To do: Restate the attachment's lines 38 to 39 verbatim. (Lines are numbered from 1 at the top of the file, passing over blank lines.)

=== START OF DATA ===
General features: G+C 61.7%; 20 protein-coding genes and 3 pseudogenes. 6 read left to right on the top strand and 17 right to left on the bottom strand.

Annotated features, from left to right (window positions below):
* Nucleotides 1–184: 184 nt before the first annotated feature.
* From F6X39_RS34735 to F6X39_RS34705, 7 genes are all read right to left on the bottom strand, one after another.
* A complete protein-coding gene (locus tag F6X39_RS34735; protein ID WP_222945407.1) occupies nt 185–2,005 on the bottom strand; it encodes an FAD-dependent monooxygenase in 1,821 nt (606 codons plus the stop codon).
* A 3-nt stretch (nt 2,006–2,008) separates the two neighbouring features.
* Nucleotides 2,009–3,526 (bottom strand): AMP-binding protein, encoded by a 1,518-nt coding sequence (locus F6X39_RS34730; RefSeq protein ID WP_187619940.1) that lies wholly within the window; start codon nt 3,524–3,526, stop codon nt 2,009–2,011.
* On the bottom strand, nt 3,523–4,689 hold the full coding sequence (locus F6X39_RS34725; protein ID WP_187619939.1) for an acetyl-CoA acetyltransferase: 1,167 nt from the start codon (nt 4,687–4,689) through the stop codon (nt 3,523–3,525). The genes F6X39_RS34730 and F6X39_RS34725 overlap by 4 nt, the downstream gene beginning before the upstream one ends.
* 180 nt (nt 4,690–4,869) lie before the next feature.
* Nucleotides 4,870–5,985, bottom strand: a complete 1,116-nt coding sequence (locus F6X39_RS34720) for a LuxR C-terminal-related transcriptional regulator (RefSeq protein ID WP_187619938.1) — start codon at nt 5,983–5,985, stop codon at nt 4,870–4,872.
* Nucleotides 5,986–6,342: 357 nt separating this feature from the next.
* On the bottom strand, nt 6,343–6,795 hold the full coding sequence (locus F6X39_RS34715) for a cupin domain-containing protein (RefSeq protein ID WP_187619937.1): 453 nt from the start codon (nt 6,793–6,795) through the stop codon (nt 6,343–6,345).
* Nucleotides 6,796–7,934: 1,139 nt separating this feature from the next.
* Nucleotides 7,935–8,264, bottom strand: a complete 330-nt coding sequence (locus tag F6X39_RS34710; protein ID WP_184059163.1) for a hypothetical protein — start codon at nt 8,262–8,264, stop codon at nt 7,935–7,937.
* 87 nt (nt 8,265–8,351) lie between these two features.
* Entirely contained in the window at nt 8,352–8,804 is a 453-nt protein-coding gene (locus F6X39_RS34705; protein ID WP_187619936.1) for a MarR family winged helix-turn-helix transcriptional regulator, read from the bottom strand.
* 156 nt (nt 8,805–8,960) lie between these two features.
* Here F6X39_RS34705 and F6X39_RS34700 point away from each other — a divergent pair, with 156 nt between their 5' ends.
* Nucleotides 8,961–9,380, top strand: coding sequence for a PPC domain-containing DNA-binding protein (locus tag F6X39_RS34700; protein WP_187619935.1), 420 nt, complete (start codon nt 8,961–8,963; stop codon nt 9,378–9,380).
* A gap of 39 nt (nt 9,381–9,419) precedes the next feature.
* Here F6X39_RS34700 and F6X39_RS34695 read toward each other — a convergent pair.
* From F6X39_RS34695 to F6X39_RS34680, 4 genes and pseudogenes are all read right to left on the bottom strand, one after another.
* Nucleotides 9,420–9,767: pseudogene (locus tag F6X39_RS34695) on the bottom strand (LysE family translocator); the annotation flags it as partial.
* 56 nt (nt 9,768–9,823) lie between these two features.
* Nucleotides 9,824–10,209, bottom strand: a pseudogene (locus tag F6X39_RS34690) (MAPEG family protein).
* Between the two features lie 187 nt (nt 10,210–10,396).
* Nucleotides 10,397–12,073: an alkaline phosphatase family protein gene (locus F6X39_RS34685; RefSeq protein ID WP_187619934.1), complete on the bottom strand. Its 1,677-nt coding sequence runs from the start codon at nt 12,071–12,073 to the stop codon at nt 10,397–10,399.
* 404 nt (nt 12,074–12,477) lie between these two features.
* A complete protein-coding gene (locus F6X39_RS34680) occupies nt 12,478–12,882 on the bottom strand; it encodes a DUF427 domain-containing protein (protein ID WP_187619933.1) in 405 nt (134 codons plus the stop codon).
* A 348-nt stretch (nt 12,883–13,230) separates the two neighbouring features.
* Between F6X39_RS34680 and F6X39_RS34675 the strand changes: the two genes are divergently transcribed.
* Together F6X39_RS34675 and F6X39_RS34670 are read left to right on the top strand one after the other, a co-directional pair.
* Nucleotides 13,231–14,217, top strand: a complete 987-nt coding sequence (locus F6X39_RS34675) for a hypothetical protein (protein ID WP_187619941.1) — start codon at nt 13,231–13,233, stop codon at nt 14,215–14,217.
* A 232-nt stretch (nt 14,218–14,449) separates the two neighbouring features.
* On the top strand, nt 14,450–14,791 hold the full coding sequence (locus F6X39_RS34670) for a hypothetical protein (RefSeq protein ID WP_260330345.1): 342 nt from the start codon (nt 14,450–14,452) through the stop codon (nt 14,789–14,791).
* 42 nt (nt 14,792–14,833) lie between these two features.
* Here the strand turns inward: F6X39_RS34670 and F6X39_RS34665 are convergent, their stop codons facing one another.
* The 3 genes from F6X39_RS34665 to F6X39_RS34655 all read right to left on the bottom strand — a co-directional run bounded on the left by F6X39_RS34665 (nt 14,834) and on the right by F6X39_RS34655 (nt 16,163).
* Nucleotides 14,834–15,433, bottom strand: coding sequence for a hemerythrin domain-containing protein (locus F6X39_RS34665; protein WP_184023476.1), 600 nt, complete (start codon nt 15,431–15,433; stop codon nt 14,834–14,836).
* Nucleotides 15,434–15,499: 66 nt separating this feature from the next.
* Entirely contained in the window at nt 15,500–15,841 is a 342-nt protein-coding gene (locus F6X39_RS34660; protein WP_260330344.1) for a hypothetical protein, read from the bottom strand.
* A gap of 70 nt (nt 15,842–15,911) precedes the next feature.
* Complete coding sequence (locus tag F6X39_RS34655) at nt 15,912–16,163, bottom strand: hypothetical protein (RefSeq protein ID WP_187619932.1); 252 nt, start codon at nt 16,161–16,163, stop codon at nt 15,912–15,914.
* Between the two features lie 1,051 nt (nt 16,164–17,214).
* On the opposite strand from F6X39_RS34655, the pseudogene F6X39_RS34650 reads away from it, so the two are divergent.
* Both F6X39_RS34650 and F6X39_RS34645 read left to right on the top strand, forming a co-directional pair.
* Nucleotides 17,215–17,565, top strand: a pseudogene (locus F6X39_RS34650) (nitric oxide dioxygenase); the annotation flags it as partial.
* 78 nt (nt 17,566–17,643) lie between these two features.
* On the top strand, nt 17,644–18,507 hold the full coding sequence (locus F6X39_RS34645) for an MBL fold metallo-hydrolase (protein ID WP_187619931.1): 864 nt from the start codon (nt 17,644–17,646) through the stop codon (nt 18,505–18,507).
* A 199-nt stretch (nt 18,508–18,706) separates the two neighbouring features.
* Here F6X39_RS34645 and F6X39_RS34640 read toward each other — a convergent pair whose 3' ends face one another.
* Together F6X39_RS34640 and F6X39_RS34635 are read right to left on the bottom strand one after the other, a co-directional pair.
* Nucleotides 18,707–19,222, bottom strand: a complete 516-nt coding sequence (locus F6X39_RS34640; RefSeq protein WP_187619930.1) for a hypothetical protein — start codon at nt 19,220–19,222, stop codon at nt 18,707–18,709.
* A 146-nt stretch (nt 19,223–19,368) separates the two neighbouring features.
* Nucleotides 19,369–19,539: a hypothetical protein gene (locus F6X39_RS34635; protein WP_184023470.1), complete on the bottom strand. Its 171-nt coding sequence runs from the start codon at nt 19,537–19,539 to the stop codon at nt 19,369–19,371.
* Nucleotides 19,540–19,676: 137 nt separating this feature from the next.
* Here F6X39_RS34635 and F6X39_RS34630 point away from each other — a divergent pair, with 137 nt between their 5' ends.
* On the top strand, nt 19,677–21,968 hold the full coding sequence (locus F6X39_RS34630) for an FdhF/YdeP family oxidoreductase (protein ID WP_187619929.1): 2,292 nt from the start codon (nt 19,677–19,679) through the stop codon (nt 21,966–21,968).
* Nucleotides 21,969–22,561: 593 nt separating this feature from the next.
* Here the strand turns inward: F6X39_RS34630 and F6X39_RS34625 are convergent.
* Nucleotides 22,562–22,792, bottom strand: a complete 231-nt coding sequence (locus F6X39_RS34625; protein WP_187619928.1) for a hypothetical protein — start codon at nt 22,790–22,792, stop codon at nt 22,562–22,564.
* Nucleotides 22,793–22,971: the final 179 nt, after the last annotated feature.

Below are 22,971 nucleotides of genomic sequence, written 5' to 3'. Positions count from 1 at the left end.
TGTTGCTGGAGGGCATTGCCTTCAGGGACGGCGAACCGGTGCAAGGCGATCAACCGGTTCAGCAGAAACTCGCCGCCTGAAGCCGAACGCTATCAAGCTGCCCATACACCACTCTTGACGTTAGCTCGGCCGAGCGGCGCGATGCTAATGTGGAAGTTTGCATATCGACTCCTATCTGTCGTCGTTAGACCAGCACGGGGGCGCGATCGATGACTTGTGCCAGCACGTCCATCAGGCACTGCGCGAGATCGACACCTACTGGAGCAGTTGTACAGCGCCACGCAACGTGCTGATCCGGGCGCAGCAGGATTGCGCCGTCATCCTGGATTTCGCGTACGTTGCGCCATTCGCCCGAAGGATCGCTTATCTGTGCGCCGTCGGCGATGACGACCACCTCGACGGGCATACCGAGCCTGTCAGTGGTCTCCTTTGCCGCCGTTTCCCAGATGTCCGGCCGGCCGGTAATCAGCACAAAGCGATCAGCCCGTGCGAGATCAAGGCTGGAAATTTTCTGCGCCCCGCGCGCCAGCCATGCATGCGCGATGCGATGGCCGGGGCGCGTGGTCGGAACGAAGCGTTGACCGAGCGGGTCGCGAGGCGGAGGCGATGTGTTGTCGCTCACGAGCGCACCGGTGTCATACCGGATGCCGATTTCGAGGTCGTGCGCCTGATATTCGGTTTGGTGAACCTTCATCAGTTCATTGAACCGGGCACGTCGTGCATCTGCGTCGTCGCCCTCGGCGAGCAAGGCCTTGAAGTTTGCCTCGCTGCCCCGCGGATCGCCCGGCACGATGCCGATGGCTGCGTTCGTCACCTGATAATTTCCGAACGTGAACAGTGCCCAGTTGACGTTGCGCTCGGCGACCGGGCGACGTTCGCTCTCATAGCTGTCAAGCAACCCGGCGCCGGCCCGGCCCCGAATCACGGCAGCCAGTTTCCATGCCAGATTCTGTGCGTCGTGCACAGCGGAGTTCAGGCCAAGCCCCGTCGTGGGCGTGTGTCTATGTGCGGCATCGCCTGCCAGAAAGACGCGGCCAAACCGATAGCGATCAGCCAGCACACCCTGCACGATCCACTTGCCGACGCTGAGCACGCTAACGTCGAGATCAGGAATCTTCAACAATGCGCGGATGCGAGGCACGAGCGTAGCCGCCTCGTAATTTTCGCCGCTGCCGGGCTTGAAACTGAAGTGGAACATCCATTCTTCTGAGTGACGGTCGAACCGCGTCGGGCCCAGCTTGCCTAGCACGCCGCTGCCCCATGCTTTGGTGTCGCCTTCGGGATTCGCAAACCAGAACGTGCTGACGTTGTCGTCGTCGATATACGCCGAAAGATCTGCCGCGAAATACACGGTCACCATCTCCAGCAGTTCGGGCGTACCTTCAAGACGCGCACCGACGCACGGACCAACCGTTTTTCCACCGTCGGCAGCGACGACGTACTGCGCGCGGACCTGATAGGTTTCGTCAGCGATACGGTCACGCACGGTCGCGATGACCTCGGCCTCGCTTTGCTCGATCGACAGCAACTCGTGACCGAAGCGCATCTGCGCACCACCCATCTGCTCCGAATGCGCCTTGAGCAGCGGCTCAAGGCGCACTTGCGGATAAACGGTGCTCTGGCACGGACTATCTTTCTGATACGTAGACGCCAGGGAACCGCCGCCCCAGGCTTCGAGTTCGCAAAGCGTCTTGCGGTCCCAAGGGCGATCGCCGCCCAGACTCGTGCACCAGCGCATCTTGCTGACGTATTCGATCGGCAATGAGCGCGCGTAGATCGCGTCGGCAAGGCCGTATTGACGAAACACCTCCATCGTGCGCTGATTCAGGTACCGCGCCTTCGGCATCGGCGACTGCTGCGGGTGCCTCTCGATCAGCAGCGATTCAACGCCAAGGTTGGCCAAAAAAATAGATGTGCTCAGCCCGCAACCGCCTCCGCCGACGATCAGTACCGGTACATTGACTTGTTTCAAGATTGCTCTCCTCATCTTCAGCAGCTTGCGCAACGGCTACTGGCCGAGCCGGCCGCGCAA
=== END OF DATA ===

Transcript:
* The 3 genes from F6X39_RS34665 to F6X39_RS34655 all read right to left on the bottom strand — a co-directional run bounded on the left by F6X39_RS34665 (nt 14,834) and on the right by F6X39_RS34655 (nt 16,163).
* Nucleotides 14,834–15,433, bottom strand: coding sequence for a hemerythrin domain-containing protein (locus F6X39_RS34665; protein WP_184023476.1), 600 nt, complete (start codon nt 15,431–15,433; stop codon nt 14,834–14,836).